After developing a great product or process, it’s important to protect it. Markus Reitzig and Stefan Wagner have done extensive research ...
Most managers know that innovation is crucial to their firms’ success. And most also know that not all of the innovationrelated activities relevant to their firms need to be carried out in-house. In fact, recent research shows that firms are well advised to outsource parts of their R&D process and generate synergies between in-house and external technological knowledge. When deciding what to make and what to buy, however, only a few managers seem to remember that innovation is not just about value creation – through R&D – but also about value capture, notably through patenting. Yet, as of today, little, if any, textbook wisdom tells managers how to structure these value-capturing activities within and across the boundaries of their firms. Given the costliness of this expertise, the exploding number of property rights being issued worldwide and the increasing number of patents per R&D dollars spent, technology managers need answers to the following pressing questions:
To obtain a better understanding of these issues, we carried out several large-scale empirical studies drawing on European patent data of more than 500 firms over 20 years, and we examined the effects of outsourcing patent filing on innovation performance. We then reinforced and refined these large-scale results with detailed in-depth interviews with senior corporate patent experts from three different firms – Finnish telecom giant Nokia, world market leader in diabetes care Novo Nordisk (Denmark), and Swiss pharma mammoth F. Hoffman-LaRoche.
The analyses and interviews indicate that a complex pattern exists of managerial sourcing trade-offs for patent services, whereby the short-term advantages of outsourcing patent filing to external lawyers need to be traded off against longer-term hidden costs. It appears advisable both to retain some level of patent law expertise in-house and to source legal services intelligently from internal and external experts.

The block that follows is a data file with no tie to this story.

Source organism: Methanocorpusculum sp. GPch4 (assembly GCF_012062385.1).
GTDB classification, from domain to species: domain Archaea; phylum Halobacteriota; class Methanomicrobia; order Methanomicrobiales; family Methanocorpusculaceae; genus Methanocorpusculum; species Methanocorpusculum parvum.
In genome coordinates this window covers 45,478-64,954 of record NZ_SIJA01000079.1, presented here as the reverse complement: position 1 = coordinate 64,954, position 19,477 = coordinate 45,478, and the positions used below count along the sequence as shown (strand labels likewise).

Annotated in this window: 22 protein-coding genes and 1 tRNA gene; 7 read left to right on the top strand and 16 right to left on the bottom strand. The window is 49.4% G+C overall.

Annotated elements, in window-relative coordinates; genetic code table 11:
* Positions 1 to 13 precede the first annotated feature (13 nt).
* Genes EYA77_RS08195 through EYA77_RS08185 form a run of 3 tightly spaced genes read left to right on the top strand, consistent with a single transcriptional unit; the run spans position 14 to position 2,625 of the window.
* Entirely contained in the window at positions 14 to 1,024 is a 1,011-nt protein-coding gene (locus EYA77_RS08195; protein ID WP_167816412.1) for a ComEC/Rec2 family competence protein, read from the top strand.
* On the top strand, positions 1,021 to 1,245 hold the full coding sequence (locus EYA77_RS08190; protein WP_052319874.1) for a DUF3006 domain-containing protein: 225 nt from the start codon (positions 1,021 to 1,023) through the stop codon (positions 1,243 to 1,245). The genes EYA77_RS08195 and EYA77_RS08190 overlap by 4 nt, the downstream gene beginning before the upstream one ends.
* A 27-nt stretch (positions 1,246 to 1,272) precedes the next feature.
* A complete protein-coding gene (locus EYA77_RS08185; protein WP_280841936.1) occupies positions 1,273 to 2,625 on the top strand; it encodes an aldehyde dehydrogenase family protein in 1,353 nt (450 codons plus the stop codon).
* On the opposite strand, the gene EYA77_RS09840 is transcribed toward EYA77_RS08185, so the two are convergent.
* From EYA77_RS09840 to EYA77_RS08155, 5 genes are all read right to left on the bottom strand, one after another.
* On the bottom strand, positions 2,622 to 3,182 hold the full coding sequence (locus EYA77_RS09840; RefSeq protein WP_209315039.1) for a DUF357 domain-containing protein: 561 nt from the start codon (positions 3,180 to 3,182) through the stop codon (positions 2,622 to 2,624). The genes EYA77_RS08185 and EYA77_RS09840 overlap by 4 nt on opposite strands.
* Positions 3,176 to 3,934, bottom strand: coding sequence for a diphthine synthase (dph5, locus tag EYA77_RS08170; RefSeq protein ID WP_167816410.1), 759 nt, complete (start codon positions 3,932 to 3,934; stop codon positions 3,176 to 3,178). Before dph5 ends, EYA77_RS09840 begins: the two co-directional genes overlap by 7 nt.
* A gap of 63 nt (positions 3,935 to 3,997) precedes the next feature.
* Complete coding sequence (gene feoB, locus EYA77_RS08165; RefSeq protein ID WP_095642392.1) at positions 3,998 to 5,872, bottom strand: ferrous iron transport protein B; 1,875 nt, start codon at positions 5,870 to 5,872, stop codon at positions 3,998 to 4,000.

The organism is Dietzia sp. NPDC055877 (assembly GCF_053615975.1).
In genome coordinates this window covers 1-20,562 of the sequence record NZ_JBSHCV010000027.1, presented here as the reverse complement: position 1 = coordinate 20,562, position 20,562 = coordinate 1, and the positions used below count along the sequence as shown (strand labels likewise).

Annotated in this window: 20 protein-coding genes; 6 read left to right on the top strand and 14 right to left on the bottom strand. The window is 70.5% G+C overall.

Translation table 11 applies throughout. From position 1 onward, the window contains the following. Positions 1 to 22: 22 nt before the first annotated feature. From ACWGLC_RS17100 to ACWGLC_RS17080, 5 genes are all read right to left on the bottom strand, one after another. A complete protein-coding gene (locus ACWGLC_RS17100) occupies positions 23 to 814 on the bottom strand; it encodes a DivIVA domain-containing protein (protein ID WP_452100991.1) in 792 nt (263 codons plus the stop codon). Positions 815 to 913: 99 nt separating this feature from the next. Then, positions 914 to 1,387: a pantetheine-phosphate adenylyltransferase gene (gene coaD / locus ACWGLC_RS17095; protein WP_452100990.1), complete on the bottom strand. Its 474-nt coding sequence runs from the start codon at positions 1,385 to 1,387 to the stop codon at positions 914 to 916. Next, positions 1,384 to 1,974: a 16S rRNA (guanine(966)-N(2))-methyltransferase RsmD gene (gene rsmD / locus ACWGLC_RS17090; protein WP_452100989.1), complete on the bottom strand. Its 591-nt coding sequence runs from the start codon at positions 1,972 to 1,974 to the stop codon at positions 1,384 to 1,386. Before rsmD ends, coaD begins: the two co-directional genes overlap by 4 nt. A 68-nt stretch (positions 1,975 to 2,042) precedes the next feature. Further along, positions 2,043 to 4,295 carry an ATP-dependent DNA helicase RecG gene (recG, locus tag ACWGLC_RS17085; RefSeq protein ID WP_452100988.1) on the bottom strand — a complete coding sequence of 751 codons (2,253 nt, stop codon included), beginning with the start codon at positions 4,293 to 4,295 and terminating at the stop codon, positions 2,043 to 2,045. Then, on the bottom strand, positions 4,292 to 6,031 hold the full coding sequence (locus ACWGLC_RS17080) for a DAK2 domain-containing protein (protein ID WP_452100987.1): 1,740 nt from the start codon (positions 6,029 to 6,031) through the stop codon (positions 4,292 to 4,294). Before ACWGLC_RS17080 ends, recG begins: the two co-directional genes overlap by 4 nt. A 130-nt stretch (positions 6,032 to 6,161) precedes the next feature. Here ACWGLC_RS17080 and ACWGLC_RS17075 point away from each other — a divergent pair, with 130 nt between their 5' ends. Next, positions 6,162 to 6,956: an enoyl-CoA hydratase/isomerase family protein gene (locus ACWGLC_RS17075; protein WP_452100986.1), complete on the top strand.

“The business enterprise has two – and only these two – basic functions: marketing and innovation.” Management mastermind Peter Drucker left no doubt about how important he considered novel ideas to be for a firm’s well-being. Most of today’s senior managers would agree with the relevance of this statement in their own corporate contexts. And consistently we observe that technology corporations have massively ramped up their R&D efforts since the 1950s in order to create new products and services. Interestingly, however, it seemingly took managers far longer to actively remember the lesson of another great mentor, Joseph Schumpeter: innovation entails both the creation of a new idea and the diffusion and exploitation of the latter. Part of the blame has to be taken by management scholars. In fact, the literature contains comparatively few failed innovation stories such as EMI’s, the inventor of the CAT scanning technology, in which the actual creators of a technology were not those who profited from it in the end – simply because they did not focus on reaping the rewards of their labours. Recently, however, management scholars have shifted their attention more systematically to the strategic management of appropriating R&D rents through patenting. Yet, many questions in this domain are still unanswered; an important one is how to structure the outsourcing of patent-related activities. The picture is quite clear when it comes to making and/or buying R&D, the dominant activity in the early stage of the innovation process. Business researchers demonstrated that firms must trade off the benefits of using external R&D suppliers against transactional risks. Behavioural peculiarities affecting the desirability of external vs. internal R&D sourcing, such as the “Not Invented Here” syndrome, were studied in depth. Finally, we know that firms may want to pursue hybrid solutions (sourcing R&D from internal developers and external suppliers at the same time) in order to reap the synergies that accrue from bringing together the different types of in-house and external expertise. However, as soon as managers start to search for similar insights on how to structure the later stages of the innovation process, notably patenting, good advice becomes hard to find. In fact, apart from the few practitioner contributions considering the transactional risks of hiring external patent lawyers, hardly any related literature exists, and there is even less literature that is grounded in managerial research on the topic.